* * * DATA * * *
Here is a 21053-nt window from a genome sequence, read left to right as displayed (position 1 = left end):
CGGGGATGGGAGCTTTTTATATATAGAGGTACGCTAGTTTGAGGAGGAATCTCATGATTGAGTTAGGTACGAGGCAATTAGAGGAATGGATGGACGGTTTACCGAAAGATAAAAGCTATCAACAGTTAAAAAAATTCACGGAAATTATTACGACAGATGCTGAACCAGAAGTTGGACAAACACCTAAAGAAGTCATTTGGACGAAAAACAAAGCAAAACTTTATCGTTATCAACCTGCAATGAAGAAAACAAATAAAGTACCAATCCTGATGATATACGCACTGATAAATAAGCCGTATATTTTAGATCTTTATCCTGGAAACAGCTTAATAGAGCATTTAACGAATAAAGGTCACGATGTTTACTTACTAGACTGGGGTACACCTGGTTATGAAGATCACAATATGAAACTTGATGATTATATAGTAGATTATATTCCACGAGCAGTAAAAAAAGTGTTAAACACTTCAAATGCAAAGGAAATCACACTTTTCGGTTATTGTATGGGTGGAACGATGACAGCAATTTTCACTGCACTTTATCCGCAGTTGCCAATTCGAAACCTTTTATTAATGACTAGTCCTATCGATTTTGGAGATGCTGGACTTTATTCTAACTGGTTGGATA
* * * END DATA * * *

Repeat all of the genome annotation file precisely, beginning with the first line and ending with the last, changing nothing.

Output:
Here is a 21053-nt window from a genome sequence, read left to right as displayed (position 1 = left end):
CGGGGATGGGAGCTTTTTATATATAGAGGTACGCTAGTTTGAGGAGGAATCTCATGATTGAGTTAGGTACGAGGCAATTAGAGGAATGGATGGACGGTTTACCGAAAGATAAAAGCTATCAACAGTTAAAAAAATTCACGGAAATTATTACGACAGATGCTGAACCAGAAGTTGGACAAACACCTAAAGAAGTCATTTGGACGAAAAACAAAGCAAAACTTTATCGTTATCAACCTGCAATGAAGAAAACAAATAAAGTACCAATCCTGATGATATACGCACTGATAAATAAGCCGTATATTTTAGATCTTTATCCTGGAAACAGCTTAATAGAGCATTTAACGAATAAAGGTCACGATGTTTACTTACTAGACTGGGGTACACCTGGTTATGAAGATCACAATATGAAACTTGATGATTATATAGTAGATTATATTCCACGAGCAGTAAAAAAAGTGTTAAACACTTCAAATGCAAAGGAAATCACACTTTTCGGTTATTGTATGGGTGGAACGATGACAGCAATTTTCACTGCACTTTATCCGCAGTTGCCAATTCGAAACCTTTTATTAATGACTAGTCCTATCGATTTTGGAGATGCTGGACTTTATTCTAACTGGTTGGATA